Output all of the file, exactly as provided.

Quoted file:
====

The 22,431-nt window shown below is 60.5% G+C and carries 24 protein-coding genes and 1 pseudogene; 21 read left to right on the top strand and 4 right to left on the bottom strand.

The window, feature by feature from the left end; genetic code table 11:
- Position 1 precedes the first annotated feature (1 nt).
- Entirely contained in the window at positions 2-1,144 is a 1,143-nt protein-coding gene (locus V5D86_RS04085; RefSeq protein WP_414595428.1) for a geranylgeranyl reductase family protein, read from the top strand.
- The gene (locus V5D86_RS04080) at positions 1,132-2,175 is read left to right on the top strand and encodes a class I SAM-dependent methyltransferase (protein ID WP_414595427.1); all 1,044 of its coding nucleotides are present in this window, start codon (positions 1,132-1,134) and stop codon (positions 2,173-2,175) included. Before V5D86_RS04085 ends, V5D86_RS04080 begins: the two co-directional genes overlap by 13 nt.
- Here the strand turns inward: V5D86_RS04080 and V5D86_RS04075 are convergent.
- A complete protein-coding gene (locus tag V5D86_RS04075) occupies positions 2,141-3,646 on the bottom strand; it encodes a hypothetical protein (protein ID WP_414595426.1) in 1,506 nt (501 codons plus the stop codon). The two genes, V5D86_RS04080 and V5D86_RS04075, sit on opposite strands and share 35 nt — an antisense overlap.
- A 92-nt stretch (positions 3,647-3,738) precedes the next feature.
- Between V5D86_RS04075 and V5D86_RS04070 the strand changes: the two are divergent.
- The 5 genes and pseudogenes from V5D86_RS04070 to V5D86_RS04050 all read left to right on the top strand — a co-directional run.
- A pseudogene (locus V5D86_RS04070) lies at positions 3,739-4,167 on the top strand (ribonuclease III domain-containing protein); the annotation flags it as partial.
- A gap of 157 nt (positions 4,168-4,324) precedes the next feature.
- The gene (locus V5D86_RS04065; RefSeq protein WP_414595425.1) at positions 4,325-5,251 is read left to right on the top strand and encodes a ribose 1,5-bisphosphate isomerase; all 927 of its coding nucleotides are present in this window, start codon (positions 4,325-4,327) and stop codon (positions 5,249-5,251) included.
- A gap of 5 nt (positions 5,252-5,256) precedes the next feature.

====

The 22,431-nt window shown below is 60.5% G+C and carries 24 protein-coding genes and 1 pseudogene; 21 read left to right on the top strand and 4 right to left on the bottom strand.

The window, feature by feature from the left end; genetic code table 11:
- Position 1 precedes the first annotated feature (1 nt).
- Entirely contained in the window at positions 2-1,144 is a 1,143-nt protein-coding gene (locus V5D86_RS04085; RefSeq protein WP_414595428.1) for a geranylgeranyl reductase family protein, read from the top strand.
- The gene (locus V5D86_RS04080) at positions 1,132-2,175 is read left to right on the top strand and encodes a class I SAM-dependent methyltransferase (protein ID WP_414595427.1); all 1,044 of its coding nucleotides are present in this window, start codon (positions 1,132-1,134) and stop codon (positions 2,173-2,175) included. Before V5D86_RS04085 ends, V5D86_RS04080 begins: the two co-directional genes overlap by 13 nt.
- Here the strand turns inward: V5D86_RS04080 and V5D86_RS04075 are convergent.
- A complete protein-coding gene (locus tag V5D86_RS04075) occupies positions 2,141-3,646 on the bottom strand; it encodes a hypothetical protein (protein ID WP_414595426.1) in 1,506 nt (501 codons plus the stop codon). The two genes, V5D86_RS04080 and V5D86_RS04075, sit on opposite strands and share 35 nt — an antisense overlap.
- A 92-nt stretch (positions 3,647-3,738) precedes the next feature.
- Between V5D86_RS04075 and V5D86_RS04070 the strand changes: the two are divergent.
- The 5 genes and pseudogenes from V5D86_RS04070 to V5D86_RS04050 all read left to right on the top strand — a co-directional run.
- A pseudogene (locus V5D86_RS04070) lies at positions 3,739-4,167 on the top strand (ribonuclease III domain-containing protein); the annotation flags it as partial.
- A gap of 157 nt (positions 4,168-4,324) precedes the next feature.
- The gene (locus V5D86_RS04065; RefSeq protein WP_414595425.1) at positions 4,325-5,251 is read left to right on the top strand and encodes a ribose 1,5-bisphosphate isomerase; all 927 of its coding nucleotides are present in this window, start codon (positions 4,325-4,327) and stop codon (positions 5,249-5,251) included.
- A gap of 5 nt (positions 5,252-5,256) precedes the next feature.